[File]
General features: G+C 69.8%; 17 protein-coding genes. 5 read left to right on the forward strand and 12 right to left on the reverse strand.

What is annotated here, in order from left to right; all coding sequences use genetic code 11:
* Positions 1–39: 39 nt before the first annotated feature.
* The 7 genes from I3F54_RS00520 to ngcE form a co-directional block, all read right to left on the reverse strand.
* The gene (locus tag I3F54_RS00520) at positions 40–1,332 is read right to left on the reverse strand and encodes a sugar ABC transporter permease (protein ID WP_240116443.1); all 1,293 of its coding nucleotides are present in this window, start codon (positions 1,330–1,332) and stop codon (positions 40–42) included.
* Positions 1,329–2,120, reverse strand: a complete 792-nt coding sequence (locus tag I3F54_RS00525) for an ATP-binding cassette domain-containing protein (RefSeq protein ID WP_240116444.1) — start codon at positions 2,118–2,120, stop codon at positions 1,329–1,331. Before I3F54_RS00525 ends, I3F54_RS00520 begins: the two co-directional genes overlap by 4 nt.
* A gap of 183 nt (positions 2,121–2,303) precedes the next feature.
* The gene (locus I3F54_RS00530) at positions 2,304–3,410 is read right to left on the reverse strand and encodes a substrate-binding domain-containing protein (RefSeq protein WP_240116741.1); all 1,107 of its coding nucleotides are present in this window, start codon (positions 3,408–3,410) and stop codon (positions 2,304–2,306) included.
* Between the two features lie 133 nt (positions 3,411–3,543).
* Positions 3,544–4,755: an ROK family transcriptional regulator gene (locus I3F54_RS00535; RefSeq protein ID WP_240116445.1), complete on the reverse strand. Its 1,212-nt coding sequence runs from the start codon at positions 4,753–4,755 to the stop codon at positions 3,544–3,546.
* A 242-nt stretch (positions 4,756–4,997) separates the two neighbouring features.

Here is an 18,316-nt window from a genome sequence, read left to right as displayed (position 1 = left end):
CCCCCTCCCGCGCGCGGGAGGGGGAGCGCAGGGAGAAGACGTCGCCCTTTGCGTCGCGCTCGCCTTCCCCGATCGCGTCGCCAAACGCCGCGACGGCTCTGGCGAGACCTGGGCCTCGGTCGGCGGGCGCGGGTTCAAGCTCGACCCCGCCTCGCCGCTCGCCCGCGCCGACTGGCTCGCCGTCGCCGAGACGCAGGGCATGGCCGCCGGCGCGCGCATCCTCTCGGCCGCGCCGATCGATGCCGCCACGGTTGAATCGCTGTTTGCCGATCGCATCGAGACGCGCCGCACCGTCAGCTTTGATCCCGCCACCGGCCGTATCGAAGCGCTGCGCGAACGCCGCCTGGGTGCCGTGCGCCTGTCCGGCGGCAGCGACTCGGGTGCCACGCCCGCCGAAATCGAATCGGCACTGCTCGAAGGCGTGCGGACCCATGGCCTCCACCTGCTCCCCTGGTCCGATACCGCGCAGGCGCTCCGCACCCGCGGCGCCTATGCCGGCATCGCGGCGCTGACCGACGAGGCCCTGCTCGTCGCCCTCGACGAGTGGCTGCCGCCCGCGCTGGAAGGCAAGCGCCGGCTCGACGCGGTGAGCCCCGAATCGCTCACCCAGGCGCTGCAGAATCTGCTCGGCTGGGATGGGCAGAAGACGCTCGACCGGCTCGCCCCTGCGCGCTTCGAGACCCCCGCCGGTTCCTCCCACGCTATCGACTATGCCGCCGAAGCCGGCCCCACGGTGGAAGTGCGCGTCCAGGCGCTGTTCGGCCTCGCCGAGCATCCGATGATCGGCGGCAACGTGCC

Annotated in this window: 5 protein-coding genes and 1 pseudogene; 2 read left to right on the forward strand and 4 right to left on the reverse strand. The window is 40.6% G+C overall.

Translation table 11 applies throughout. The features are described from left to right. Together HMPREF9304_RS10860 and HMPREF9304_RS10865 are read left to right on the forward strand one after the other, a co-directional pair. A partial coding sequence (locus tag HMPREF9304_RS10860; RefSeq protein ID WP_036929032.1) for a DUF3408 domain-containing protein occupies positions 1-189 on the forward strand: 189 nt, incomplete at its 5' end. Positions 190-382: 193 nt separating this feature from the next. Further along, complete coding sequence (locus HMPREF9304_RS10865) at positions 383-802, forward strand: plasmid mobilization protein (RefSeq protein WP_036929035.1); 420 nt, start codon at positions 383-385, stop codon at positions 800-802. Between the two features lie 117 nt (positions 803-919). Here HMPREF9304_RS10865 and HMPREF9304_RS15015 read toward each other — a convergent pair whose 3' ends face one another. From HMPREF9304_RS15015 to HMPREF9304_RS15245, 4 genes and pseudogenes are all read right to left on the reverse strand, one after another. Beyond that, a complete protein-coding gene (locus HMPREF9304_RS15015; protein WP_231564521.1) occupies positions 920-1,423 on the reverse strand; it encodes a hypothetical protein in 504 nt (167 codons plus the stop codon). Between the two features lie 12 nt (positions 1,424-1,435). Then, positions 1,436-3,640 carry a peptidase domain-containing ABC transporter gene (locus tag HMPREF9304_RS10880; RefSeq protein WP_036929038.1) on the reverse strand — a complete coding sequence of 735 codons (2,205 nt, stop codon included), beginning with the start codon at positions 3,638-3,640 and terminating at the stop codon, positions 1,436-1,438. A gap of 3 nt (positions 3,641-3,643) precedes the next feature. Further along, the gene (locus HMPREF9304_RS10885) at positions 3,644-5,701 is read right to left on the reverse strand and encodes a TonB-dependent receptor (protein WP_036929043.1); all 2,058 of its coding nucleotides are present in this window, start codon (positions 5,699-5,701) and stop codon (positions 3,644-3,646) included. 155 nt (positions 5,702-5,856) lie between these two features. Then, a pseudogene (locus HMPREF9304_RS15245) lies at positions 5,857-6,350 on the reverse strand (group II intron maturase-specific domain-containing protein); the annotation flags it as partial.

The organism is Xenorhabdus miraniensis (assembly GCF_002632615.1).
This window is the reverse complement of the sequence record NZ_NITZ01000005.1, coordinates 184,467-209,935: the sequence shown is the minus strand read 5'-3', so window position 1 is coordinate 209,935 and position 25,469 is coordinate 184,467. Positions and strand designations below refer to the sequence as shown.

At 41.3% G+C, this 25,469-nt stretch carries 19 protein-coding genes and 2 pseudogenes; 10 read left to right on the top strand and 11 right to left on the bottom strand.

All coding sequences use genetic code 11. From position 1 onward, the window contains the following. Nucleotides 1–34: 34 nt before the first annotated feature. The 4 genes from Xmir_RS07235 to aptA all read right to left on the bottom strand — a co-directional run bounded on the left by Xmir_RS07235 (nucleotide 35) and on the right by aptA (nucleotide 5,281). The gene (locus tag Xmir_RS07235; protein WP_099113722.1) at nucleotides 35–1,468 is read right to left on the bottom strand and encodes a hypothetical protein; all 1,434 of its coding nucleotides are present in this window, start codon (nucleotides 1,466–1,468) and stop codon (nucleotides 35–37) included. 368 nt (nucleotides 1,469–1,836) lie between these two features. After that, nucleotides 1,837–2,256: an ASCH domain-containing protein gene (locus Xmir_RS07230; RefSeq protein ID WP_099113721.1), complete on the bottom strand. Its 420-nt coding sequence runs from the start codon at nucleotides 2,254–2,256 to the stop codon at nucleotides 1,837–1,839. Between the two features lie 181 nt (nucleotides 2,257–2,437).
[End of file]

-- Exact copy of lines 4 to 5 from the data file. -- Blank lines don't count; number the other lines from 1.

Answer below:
* The 7 genes from I3F54_RS00520 to ngcE form a co-directional block, all read right to left on the reverse strand.
* The gene (locus tag I3F54_RS00520) at positions 40–1,332 is read right to left on the reverse strand and encodes a sugar ABC transporter permease (protein ID WP_240116443.1); all 1,293 of its coding nucleotides are present in this window, start codon (positions 1,330–1,332) and stop codon (positions 40–42) included.